Alabama December 20, 2018
This Road Trip Takes You To The Most Fascinating Historical Sites In All Of Alabama
Alabama is filled with lots of history, and there’s no better way to experience it than by visiting some of the state’s most fascinating historical sites. Listed below, we’ve mapped out an exciting road trip that’ll take you to some of Alabama’s best historical sites. Because the road trip’s length is only 731 miles, it can easily be completed in a weekend. This historical sites road trip is perfect for history lovers of all ages.
Let’s get started:
For complete driving directions, you can view the actual Google map
1. Helen Keller Birthplace (Ivy Green) - Tuscumbia
Your first stop will be Helen Keller's birthplace. The birthplace of Helen Keller (First Lady of Courage), which is known as "Ivy Green," was built in 1820. It's one of Alabama's most charming historic homes and is currently operated as a museum.
2. Town of Mooresville
Your next stop will be the town of Mooresville. Mooresville is one of Alabama's most charming and unique small towns. What makes it so incredibly unique is the entire town is listed on the National Register of Historic Places. Mooresville is also home to Alabama's oldest operational post office, which was built in 1840.
3. Houston Historic Jail - Houston
After a short drive, you'll arrive at the Houston Historic Jail. This historic jail was constructed in 1868, which makes it the oldest log jail in Alabama. In fact, it's quite possibly the second-oldest log jail in the United States.
4. Edmund Pettus Bridge - Selma
Your next stop will be the Edmund Pettus Bridge. The Edmund Pettus Bridge, which was built in 1940, was the site of Bloody Sunday that took place on March 7, 1965. During this historical event, civil rights demonstrators were brutally attacked by armed policemen as they tried to march to Montgomery.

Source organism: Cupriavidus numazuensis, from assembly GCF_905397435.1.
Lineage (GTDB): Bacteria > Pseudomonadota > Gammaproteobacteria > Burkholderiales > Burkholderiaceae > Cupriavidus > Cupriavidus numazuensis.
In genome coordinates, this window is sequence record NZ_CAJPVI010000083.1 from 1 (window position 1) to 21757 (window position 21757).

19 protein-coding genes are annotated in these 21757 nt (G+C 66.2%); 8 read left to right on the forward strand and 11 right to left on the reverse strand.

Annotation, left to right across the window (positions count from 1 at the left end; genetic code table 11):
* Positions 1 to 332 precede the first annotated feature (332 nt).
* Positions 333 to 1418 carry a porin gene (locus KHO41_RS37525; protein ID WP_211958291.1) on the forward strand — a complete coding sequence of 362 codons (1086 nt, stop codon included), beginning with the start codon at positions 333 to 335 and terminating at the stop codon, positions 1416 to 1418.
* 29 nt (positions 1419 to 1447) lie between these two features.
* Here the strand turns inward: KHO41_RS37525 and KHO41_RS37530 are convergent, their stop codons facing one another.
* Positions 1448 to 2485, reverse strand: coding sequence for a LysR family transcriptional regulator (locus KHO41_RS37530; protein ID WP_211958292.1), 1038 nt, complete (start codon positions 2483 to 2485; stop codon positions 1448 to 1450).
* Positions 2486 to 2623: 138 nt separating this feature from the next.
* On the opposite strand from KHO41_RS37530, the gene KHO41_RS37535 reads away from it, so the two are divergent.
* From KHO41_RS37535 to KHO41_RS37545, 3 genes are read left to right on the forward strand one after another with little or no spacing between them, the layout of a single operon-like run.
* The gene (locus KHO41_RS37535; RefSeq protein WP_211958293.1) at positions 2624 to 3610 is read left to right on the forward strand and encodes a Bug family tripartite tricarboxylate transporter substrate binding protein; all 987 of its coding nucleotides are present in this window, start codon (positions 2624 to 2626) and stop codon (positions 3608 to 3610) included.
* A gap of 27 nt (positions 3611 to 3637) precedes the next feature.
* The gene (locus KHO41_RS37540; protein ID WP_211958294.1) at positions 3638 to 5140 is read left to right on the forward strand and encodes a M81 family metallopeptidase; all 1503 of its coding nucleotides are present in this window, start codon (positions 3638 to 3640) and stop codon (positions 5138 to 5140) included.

5. Fort Morgan - Gulf Shores
You'll then travel to Alabama's beautiful Gulf Coast and arrive at Fort Morgan. Fort Morgan, which was built between the years 1819-1834, played a huge role in "The Battle of Mobile Bay" during the Civil War. This historic masonry star fort became a National Historic Landmark in 1960, and it's one of Alabama's top tourist attractions.
6. USS Alabama - Mobile
Your next stop will be the USS Alabama. The USS Alabama was commissioned in 1942 and served in World War II. This historic battleship was taken to Mobile Bay in 1964, and it 1965, it opened to the public. The USS Alabama, which became a National Historic Landmark in 1986, receives visitors from all over the world.
7. Moundville Archaeological Park - Moundville
Your final stop will be Moundville Archaeological Park. Moundville Archaeological Park is located on the banks of the Black Warrior River and is one of the largest archaeological sites in the United States. This historic park covers 320 acres, features 26+ large platform mounds, and receives approximately 40,000 visitors each year.
Have you ever visited any of these historical sites? If so, please share your experience(s) with us in the comments.
For another Alabama road trip that belongs on everyone’s bucket list, click